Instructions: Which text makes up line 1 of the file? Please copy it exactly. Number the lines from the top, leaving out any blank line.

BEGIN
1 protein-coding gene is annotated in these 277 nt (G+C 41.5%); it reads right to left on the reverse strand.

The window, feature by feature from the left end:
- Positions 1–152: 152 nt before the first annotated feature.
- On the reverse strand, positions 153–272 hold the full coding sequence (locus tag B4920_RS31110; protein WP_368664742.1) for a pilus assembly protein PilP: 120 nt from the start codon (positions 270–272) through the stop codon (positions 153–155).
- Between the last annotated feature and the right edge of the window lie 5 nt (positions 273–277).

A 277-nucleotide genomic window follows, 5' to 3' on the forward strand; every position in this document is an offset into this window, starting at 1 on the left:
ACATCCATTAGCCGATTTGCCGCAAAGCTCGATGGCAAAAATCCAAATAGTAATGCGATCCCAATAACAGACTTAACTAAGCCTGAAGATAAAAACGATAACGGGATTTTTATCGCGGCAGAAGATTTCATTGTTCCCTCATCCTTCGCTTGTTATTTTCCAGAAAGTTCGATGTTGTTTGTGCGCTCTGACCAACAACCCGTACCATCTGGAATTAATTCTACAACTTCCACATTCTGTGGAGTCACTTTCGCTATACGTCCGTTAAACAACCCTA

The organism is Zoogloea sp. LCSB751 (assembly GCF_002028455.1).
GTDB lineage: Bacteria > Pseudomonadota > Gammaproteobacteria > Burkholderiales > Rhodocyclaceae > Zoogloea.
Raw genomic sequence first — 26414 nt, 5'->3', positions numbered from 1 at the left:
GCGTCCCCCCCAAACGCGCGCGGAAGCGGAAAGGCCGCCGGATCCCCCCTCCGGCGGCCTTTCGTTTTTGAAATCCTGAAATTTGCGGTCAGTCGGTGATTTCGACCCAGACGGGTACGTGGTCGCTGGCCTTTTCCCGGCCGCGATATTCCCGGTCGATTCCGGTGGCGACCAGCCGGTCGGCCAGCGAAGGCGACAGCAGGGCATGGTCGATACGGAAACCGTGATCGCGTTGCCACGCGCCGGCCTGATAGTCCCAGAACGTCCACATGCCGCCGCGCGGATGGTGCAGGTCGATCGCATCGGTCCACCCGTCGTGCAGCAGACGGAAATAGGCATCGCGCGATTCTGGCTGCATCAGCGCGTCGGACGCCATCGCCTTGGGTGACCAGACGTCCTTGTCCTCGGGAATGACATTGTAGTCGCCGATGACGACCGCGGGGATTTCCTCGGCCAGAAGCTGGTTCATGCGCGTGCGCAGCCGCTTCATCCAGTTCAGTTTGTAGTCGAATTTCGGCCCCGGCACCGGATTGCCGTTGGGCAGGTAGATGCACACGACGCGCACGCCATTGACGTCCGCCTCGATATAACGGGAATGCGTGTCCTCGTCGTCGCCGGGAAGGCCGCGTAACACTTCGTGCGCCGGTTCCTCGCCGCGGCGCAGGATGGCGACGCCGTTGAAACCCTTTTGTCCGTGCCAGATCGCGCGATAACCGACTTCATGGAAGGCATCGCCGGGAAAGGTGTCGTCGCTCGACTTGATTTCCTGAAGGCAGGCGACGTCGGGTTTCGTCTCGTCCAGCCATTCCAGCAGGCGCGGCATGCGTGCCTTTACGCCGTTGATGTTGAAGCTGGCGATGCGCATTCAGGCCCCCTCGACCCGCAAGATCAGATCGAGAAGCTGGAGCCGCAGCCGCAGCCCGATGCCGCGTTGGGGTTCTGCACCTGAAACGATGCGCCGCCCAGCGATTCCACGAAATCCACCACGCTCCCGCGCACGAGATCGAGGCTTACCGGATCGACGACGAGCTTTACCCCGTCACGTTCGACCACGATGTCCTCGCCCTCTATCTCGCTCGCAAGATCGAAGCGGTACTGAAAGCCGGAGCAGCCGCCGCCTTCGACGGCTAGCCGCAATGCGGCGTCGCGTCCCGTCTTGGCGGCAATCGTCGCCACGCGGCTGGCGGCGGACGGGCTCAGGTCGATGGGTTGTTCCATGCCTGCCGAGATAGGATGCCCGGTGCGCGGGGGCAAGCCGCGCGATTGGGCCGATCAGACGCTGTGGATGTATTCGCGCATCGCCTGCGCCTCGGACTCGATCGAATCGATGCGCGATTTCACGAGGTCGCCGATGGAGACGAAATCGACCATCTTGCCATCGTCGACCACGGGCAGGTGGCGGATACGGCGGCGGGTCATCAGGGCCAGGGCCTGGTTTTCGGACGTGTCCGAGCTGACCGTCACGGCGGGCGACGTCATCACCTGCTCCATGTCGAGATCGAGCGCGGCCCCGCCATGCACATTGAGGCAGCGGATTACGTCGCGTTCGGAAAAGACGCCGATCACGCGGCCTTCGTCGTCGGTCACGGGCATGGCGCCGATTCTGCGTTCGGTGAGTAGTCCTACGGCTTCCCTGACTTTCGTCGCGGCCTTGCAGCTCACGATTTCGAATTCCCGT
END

1 protein-coding gene is annotated in these 277 nt (G+C 41.5%); it reads right to left on the reverse strand.